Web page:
The next chapter of this book covers the vast swathes of prehistory in the Middle East, taking us from the first migrations of pre-homo sapiens humans out of Africa all the way through to about 6000 years ago just before the first cities of Mesopotamia. Which is rather a lot of ground to cover! So much so that I have split the chapter into two blog posts, the first of which covers the Paleolithic cultures and the second will cover the Neolithic.
The Fertile Crescent
This is not just the story of the Middle East over this period, but also the story of humanity as we go from early humans to modern humans, and from nomadic hunter-gatherer to farmers living in permanent settlements. The introductory 2 page spread for this chapter suggests that one reason everything seems to happen first in the Middle East is due to geography. It’s on a crossroads between Africa, Europe and Asia, so it was the best informed region – all knowledge flowed through there as it spread. And then could be combined with the other new ideas from other areas to produce leaps in technology.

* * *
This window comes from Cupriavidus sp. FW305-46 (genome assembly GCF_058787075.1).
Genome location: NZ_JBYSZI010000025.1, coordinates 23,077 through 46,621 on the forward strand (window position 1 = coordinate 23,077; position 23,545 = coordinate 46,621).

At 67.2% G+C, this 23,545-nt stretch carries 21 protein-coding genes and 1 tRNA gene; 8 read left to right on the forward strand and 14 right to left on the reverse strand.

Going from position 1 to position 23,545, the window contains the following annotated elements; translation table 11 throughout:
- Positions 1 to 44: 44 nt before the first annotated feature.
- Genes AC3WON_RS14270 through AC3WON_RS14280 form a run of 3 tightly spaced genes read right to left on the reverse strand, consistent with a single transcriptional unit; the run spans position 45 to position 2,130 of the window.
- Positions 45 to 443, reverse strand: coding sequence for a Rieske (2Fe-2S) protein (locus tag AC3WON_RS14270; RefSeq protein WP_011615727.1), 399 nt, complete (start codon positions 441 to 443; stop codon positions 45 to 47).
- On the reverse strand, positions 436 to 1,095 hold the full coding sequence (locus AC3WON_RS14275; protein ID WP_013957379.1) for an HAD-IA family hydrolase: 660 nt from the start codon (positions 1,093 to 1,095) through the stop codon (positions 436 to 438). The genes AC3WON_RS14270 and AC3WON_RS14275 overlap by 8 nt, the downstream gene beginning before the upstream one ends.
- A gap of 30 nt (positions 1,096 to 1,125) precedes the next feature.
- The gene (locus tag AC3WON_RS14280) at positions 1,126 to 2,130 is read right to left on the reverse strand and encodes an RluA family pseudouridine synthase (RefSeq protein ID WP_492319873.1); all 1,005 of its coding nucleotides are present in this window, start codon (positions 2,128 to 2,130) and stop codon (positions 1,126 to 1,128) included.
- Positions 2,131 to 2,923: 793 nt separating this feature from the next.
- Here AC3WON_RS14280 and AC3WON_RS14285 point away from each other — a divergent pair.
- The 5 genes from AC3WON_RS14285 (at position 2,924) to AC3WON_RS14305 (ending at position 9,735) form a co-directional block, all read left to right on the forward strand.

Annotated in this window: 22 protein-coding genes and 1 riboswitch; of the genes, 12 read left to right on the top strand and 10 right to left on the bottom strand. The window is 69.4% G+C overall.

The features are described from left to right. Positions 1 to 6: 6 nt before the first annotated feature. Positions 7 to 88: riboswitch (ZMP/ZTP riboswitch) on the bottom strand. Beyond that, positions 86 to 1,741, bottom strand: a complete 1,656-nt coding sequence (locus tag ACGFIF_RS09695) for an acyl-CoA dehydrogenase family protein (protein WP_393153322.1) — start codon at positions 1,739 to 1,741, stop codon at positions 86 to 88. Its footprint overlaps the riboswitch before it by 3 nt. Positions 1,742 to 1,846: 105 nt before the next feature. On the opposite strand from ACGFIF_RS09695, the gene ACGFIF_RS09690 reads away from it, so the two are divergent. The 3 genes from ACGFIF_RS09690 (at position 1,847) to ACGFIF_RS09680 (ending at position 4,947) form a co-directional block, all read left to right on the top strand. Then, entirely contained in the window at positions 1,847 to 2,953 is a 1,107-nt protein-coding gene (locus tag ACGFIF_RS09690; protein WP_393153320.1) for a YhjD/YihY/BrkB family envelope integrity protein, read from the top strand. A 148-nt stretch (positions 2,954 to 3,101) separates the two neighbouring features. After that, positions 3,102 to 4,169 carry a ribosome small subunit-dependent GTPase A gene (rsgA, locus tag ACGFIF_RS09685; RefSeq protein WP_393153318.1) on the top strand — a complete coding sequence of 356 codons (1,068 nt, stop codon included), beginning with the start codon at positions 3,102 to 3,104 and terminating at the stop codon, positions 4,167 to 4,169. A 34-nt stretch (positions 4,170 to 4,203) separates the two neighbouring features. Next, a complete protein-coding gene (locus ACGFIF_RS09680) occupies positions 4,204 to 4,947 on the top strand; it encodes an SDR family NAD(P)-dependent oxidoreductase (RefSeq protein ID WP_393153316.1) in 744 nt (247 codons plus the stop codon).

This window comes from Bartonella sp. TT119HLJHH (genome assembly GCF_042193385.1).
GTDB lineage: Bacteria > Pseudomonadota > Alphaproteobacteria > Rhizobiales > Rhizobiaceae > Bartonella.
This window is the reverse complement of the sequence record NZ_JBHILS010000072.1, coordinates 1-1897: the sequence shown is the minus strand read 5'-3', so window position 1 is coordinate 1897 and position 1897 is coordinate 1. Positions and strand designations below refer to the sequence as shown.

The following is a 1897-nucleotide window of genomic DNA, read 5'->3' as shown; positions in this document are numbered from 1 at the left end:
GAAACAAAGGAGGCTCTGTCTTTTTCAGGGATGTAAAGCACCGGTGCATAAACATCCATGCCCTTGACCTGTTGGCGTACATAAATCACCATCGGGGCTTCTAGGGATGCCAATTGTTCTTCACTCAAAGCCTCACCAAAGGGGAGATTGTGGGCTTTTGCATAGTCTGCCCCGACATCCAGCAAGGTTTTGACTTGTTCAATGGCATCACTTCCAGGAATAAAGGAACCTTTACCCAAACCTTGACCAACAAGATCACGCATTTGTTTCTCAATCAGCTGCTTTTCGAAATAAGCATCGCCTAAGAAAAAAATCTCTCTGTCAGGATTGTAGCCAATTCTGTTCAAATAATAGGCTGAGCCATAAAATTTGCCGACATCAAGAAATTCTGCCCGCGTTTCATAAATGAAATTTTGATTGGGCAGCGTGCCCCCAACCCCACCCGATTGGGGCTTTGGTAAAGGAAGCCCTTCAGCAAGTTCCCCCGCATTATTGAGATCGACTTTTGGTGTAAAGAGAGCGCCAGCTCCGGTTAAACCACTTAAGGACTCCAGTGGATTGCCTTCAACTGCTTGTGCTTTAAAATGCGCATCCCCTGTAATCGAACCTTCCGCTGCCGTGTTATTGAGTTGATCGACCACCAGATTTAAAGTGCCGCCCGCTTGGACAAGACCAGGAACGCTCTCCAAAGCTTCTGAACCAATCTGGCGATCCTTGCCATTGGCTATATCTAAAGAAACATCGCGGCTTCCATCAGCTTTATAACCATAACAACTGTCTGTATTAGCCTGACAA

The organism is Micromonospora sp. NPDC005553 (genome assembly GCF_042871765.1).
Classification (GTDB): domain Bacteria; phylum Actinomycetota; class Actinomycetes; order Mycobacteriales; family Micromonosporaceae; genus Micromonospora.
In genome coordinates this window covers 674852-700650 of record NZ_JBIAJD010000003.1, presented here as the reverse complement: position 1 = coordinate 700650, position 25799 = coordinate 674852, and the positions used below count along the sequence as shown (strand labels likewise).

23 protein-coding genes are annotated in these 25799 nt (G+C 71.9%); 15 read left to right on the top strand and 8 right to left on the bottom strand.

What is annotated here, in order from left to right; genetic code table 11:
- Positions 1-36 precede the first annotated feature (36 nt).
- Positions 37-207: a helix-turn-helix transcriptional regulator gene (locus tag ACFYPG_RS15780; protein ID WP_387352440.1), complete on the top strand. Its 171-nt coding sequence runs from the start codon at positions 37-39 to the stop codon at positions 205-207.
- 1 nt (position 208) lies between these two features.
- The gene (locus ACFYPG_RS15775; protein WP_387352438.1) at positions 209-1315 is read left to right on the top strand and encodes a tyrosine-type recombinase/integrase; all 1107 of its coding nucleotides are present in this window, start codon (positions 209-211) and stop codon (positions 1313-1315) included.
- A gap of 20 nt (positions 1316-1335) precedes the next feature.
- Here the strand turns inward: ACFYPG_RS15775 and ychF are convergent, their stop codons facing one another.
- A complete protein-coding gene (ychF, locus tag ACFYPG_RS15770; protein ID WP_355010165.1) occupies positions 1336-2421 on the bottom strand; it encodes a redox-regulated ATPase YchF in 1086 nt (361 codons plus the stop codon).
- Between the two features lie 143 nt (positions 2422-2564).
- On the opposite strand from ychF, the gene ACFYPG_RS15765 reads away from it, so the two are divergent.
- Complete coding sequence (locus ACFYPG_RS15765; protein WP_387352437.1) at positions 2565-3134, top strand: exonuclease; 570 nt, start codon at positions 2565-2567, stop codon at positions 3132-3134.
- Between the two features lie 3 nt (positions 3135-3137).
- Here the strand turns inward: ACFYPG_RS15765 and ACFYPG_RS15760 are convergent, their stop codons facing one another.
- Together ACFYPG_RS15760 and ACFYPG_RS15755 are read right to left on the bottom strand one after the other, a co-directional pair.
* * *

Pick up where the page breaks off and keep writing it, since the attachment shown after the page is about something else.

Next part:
Early humans (Homo erectus) begin to spread outside Africa within a few hundred thousand years of their evolution. The earliest traces of humans date to 2.6 million years ago (in Ethiopia) and the earliest non-African evidence is from Dmanisi in Southern Georgia dating to 1.8 million years ago. These hominids presumably migrated via the Levantine corridor, as the only land route between the two areas. The next oldest site where human tools (and three teeth) have been found is in the Jordan Valley. Judging by the tools found at a wide variety of sites across the Middle East there were three or four different waves of migration out of Africa by Homo erectus. One of these migration waves also provides evidence of the first controlled use of fire – which I think I should’ve known pre-dated modern humans, but if I did know I had forgotten.